A2 Law notes Criminal Law

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  • Created by: sonyia
  • Created on: 14-10-13 17:50
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Actus Reus Omission
Any conduct must be voluntary - KAY V BUTTERWORTH ­ voluntary actus reus in this case was the dft fell asleep whilst
driving and drove into a group of soldiers
Few offences do not require any voluntary conduct at all these are known as absolute liability offences (does not
require mens rea) LARSONNEUR ­ dft ordered to leave UK & went to Ireland deported from Ireland & escorted
to UK by police. On her arrival she was arrested & found guilty despite the fact she did not voluntarily return to UK
There is no general duty to act however there are exceptions:
Duty to mitigate consequence of own actions: MILLER ­ fell asleep with a lit cigarette Fire. Instead of putting the
fire out, he simply moved to another room.
Duty under a contract: PITTWOOD ­ convicted of manslaughter when someone was killed on a level crossing that
he should be controlling. He argued he owed a duty to the railway company but none to the users.
Duty under a Status or position: DYTHAM ­ Policeman convicted of mis-conduct because he failed to intervene as a
man was beaten to death outside a nightclub. Police has a duty to protect the public
Voluntarily assumed responsibility: STONE & DOBINSON ­ stone's 61 yr. old anorexic sister came to live with him & his
partner, Dobinson. Stone was 67, nearly deaf, partly blind & low intelligence. Dobinson was ineffectual & inadequate.
Neither could use the phone. When she deteriorated they tried to find a doctor but failed. Convicted of
manslaughter. GIBBINS V PROCTOR - If food was deliberately withheld with intention to kill or cause GBH then the
offence would be murder.
Statutory duty: Road traffic act ­ failing to report an accident and failing to provide a breath test. Domestic Violence
crime & Victims act ­ creates the offence of causing or allowing the death of a child or vulnerable adult.
Crimes capable of committing by Omission
Can be committed Can NOT be committed
Murder - Gibbins V protor Burglary
Gross negligence manslaughter - Stone & Dobinson Robbery
Criminal damage/ Arson - Miller Unlawful & Dangerous Act manslaughter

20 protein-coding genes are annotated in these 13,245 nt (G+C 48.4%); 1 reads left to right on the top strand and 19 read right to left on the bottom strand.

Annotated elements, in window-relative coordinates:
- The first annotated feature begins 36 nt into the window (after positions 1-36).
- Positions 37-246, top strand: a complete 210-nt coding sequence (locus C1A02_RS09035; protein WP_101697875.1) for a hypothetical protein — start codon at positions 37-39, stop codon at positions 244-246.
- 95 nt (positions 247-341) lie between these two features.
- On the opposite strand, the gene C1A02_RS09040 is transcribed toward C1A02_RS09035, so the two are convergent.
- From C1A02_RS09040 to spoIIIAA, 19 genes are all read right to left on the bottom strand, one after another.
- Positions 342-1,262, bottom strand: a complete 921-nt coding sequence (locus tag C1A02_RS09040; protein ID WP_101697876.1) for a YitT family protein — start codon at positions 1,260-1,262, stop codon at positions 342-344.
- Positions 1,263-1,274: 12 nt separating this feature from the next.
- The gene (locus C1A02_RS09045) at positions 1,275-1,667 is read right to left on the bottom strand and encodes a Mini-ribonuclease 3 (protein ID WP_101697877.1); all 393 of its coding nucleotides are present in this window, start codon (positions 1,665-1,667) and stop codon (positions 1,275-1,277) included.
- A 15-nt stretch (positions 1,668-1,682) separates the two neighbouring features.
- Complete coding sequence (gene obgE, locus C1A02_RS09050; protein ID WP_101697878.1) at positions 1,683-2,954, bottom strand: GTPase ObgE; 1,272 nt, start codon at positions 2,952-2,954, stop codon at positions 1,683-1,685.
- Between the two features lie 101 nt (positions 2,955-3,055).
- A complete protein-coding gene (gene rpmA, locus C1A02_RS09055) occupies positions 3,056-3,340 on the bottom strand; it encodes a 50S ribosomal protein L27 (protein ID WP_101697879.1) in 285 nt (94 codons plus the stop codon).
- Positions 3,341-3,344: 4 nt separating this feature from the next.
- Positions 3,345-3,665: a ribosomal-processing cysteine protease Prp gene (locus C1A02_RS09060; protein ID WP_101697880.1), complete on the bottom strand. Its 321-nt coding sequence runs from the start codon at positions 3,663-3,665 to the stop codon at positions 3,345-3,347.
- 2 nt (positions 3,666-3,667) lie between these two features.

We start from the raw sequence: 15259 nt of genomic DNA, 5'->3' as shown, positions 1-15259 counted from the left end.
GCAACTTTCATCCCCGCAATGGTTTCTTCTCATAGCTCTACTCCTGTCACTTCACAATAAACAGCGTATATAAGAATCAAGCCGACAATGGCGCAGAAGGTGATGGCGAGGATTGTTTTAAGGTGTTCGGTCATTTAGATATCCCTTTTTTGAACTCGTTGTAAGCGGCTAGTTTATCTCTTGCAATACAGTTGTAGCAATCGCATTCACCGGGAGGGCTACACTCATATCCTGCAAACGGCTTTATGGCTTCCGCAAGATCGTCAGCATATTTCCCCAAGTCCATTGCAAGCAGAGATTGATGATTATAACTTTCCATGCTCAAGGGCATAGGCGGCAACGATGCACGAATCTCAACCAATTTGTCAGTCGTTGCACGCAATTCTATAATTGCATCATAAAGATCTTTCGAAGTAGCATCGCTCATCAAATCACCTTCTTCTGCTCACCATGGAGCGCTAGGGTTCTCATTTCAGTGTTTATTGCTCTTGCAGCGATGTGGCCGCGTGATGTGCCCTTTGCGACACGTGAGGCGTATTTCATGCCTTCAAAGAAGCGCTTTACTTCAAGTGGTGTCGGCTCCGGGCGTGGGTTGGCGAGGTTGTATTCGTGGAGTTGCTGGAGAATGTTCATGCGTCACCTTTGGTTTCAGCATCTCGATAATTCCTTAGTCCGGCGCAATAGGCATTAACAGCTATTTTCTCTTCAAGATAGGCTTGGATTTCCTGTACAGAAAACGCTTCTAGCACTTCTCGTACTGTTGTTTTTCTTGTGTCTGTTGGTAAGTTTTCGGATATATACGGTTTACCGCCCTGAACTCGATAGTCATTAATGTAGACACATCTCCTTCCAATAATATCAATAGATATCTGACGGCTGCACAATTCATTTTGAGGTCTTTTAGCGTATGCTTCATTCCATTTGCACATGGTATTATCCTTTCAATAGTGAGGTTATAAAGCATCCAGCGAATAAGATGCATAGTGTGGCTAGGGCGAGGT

Mis-conduct in pubic - Dytham Crime that requires any element that you can't physically do
by omission
Assault & Battery ­ DPP V Bermudez
Evaluation
AIRDALE NHS TRUST V BLAND ­ his state was permanent vegetative. Dr treating asked court ruling if they could stop
the feeding held it would be legal to stop feeding him it was in his best interest. However positive act would
result in murder. Legal distinction was emphasised between an act and an omission.
Proposals for reform
Introduce a similar law to that in law by laying down a duty to take reasonable steps to help in emergency situations.
This would raise the following issues.
How would this general duty be defined
It would not be acceptable if a person put himself in danger to rescue another
Who would decide when situation was an emergency
If several people present do all have a duty
Sensible proposal would be to require that a person does what is reasonable in the circumstances. So leave the
interpretation down to common sense of the jury or magistrate

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Actus Reus Causation
Actus reus of a crime requires prohibited consequences (murder) it must be established that the suspect's conduct is
factual and legal cause of the consequence.
Factual causation ­ but for test ­ but for the actions of accused would the prohibited consequence occurred
DALLOWAY ­ Child would have died even if it was driven by standards of a reasonable person.…read more

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Mens rea Intention
No statutory definition ­ left to judges to decide in case law - It has been made clear by courts that Intention should
not be confused with motive